Sunday, March 25, 2007

Movie Set: Take 1

Well, THAT was interesting.

My friend Jim asked me to be in a short film he is directing/producing/editing/acting, etc. Apparently the only quality I had to possess was red hair and a colorful bra. Julia Roberts better watch out!

Filming began at 8 am this morning. Which means I got up at 6, showered, made enough coffee to see me through til lunch and hunted around for a book. When I get to the set, I sign a release allowing my image to be used, blahblahblah.

The whole filming process was a combination of fascination, tedium and patience. The other two women on the set know exactly what is supposed to happen. I don't, and this is my first visit to the set, so I receive special explanations. First, I am told that even though I have agreed to film in my colorfuol bra, the creative process is still developing and the director thinks maybe a series of shots of the scene WITHOUT the bra would work in the film. I think, "This is how self-respecting actresses get caught naked. Last minute changes." But I trust this guy and he says there won't be anything risque' and I believe him.

The director then explains how the day's shooting will go and shows us all the set. SS is watching the monitor and contolling the camera. The director and LL will be in the first scene. I am to watch how the scene is set up so I will know what to do for MY scene. After observing the first five minutes I know all I need for my part.

After that, I got two words for filming a movie. Bo. Ring. Well, the process is boring, but I wasn't bored.

I shuffle to the back of the set and munch on some fruit and nuts that were left for the crew (there's only four of us). I read my book. I crunch on an apple. 45 minutes goes by. The director is done with the first scene and now we have to watch what he calls "dailies." This is both dull AND funny. It's dull because we're watching the same scene over and over. It's funny because we all know what was going on while the scene was being shot. LL's stomach was growling. Her hand began to get sore from holding the book. Then the director pops the headphones off and scans the set. "We're going to have to reshoot the first scene. There was too much noise in the background." Apparently, growling stomachs and apple munching sounds carry MUCH better than anyone expected.

The director and the first actor set up the shot again and I return to my chair at the back of the set. I throw away my apple core, pick up my book and only turn pages when I can hear the director giving directions.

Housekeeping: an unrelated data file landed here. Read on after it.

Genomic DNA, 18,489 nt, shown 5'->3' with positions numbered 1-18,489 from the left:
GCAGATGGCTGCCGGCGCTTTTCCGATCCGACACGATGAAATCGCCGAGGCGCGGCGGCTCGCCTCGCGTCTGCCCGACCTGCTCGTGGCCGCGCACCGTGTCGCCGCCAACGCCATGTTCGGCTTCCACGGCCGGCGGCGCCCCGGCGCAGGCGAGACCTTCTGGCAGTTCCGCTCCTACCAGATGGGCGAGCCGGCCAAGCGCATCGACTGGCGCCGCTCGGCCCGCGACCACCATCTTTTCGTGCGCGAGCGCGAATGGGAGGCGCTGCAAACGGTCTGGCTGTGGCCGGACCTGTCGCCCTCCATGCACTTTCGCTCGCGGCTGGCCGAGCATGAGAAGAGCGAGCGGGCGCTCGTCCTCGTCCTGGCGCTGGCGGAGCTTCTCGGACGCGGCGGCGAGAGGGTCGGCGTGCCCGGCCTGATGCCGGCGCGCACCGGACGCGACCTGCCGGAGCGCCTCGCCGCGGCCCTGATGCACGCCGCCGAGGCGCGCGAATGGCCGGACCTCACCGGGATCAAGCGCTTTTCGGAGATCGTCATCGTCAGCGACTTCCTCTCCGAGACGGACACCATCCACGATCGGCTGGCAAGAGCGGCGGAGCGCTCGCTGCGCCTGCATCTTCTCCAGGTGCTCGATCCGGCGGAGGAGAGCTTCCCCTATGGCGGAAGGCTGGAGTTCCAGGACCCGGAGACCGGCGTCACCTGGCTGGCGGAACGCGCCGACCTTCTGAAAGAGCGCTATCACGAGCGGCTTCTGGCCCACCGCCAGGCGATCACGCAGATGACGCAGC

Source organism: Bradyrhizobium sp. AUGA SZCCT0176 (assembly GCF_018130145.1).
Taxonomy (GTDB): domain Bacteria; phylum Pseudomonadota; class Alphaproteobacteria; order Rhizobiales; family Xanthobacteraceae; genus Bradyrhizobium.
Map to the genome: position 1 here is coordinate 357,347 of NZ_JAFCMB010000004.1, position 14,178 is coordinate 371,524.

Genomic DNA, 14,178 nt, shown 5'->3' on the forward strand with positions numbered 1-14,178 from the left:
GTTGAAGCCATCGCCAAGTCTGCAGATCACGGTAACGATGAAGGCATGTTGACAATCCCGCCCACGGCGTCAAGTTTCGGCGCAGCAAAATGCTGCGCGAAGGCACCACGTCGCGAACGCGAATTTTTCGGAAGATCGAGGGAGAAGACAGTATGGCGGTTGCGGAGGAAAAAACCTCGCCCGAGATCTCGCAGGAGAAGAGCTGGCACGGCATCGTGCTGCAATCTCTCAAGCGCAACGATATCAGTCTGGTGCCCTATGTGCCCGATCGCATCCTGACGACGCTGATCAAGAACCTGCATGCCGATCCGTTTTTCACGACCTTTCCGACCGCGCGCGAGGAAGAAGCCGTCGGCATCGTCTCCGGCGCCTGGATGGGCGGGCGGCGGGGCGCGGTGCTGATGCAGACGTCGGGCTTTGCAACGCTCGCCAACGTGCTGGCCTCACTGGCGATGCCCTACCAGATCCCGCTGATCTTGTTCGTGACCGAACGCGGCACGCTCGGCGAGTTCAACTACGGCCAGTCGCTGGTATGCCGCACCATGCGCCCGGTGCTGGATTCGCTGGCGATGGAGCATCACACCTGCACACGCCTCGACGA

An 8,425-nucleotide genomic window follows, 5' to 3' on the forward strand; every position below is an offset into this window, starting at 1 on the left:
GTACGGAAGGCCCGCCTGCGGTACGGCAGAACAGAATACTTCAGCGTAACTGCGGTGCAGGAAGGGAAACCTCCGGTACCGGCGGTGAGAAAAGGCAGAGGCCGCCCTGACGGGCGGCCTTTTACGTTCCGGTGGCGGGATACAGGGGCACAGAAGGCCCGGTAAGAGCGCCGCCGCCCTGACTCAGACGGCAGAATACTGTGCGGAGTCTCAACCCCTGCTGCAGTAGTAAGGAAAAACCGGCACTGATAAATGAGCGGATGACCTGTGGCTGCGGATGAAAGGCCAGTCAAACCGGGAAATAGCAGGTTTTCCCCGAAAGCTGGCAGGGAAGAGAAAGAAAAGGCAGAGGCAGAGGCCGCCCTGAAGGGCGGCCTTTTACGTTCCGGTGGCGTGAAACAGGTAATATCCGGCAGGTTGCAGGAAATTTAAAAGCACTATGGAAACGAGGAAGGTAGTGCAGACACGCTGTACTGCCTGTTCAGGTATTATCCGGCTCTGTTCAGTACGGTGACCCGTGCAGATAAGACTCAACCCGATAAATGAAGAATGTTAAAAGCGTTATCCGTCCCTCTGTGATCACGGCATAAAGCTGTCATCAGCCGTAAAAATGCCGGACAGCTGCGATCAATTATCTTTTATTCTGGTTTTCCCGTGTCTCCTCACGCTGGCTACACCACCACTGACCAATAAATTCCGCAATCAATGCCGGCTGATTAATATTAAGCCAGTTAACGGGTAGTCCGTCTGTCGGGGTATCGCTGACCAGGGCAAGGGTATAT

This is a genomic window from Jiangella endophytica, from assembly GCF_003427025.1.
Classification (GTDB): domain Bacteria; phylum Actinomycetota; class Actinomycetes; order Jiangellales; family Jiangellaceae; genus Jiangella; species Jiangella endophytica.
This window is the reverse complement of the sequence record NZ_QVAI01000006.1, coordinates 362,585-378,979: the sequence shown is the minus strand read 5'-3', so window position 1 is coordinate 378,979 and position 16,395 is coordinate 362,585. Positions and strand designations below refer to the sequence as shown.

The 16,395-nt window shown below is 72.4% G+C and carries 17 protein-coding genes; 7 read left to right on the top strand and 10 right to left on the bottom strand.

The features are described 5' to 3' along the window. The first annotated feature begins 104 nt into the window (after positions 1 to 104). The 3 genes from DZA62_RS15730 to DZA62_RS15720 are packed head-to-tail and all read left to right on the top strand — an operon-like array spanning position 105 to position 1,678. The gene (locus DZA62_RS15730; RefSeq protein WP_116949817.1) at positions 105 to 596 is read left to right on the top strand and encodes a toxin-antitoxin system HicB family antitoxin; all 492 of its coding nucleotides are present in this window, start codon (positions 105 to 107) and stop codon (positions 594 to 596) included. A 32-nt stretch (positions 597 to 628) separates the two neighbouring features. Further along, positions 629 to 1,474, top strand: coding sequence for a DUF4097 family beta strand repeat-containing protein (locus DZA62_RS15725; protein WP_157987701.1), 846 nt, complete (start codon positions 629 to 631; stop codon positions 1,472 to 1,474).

I don't really have anyone to talk to. And I don't know anyone besides the director anyway. The other actor is nice, but I don't have anything to say to her after the idle pleasantries. I wonder briefly if this is what it's like for bigname actors. They can't ALL know each other. It must be kinda awkward. I thought so, anyway. If anyone asked me about LL I could tell you how big her boobs are and the rhythm of her heartbeat and how curly her hair is. I'd say she was friendly, but I don't know her well enough to say anything else. And we were almost naked!

Finally we're ready for my scene with LL. She and I take off our shirts and get in position and I let the director arrange my hair. I giggle to myself as I realize that our hair, mine and LL's, are the starring feature in this scene. The director says, "Added bonus! You have a tattoo. Let's get that in the shot."

So. What do you think about while you're filming a scene? Here's what went through my mind: Don't breathe too loudly. I can hear LL's stomach gurgling. I can hear LL's heartbeat. Ba-bump-bump. Ba-bump-bump. Time to move my head to the center. I think I have to pee. My toes are cold. My arms are uncomfortable. My neck is getting a little stiff. Time to move my head to the right. The director rearranges my hair again. I start to drift off. Oh, we're done?

Now we watch dailies again. Boring. I watch for a minute and am utterly unimpressed with my image. So I go to the bathroom and get another handful of nuts. LL and I are walking around the set in our underwear. We know we'll just have to do this again and there's no point in getting dressed and neither of us brought cover ups. But we don't need them. The set is very warm. We do the entire scene again, all the angles. On the very last angle, the moment we're done, the director says, "That's the shot." As LL and I get up from the bed and pull on our tops and I fish around for my glasses, the director cues up these latest takes. At the very last take, he and SS tap the monitor screen and say, "That's the one. Look at the hair and the contrast." The director turns to LL and me, smiles and says, "We're done. Thanks for your patience and cooperation." It's taken two hours to get the necessary ten seconds of film the director needed.

I'm informed that I have two more scenes to do and the director will call when he's ready to schedule them. But in those scenes, I get more costume than just a bra.

I learned quite a bit about the creative process and how it bloody changes from moment to moment. Because most of my responses during the course of the shoot were, "Whatever you want" and "It's okay with me" and "Yeah, I can do that" I've been deemed "flexible" and "easy to work with" and "likely to work again."

Now, THERE'S a talent. Shrugging and saying, "fine" whenever someone asks you something.

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